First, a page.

Well, yippee!! Your Medicare card has just arrived in the mail from Uncle Sam (the federal government.)
For most, that means that you are approaching your 65th birthday and you have become automatically eligible and automatically enrolled into Medicare Parts A and B. This is called “Original Medicare.”
Let’s take a moment to talk about these two parts.
Medicare Part A, sometimes called hospital insurance, helps pay for:
Most of the time, if you (or your spouse) have worked and paid into Social Security for at least 10 years, then you pay nothing for Part A…not anything…zilch. Otherwise, you will have to actively enroll yourself, and you may have to pay a monthly premium.
Medicare Part B, sometimes called medical insurance, helps pay for:
Medicare Part B, if you want it, comes with a monthly premium, which most people have deducted straight from their social security checks. Remember, Medicare Parts A and B won’t cover ALL of the costs of your hospital and medical services. You will be responsible deductibles and co-insurance (co-pays). You can buy a Medicare Supplement to cover these deductibles and co-pays.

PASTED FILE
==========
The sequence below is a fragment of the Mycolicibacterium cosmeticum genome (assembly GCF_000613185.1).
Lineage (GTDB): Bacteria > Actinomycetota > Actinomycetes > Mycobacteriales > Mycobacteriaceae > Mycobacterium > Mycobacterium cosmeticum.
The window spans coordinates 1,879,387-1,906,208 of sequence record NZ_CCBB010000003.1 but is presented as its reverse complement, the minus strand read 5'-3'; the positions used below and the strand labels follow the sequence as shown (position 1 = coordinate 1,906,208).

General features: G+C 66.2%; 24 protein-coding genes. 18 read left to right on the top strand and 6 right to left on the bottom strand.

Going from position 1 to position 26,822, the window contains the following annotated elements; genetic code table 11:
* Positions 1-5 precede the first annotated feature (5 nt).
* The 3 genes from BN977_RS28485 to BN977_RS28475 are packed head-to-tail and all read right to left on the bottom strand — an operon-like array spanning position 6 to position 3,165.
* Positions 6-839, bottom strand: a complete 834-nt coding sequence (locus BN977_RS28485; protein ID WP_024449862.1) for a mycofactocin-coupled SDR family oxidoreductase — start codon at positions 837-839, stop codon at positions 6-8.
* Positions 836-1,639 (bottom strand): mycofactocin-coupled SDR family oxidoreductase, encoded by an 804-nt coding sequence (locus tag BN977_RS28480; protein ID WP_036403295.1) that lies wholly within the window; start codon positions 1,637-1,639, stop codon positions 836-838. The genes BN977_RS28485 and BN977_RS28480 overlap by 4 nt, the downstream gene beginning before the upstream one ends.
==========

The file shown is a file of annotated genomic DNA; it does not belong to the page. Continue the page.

This video is a brief look at the two parts of Original Medicare: Parts A and B.
Medicare Part A is your hospital insurance. It covers your room and board when you spend the night in the hospital. While there it also covers the doctor visits and tests. For most folks Part A starts when you turn 65 and is offered at no charge.
Medicare Part B (your medical coverage) covers doctors office visits, x-rays, diabetic supplies, mammograms, and about a million other services. There is a charge for Part B.
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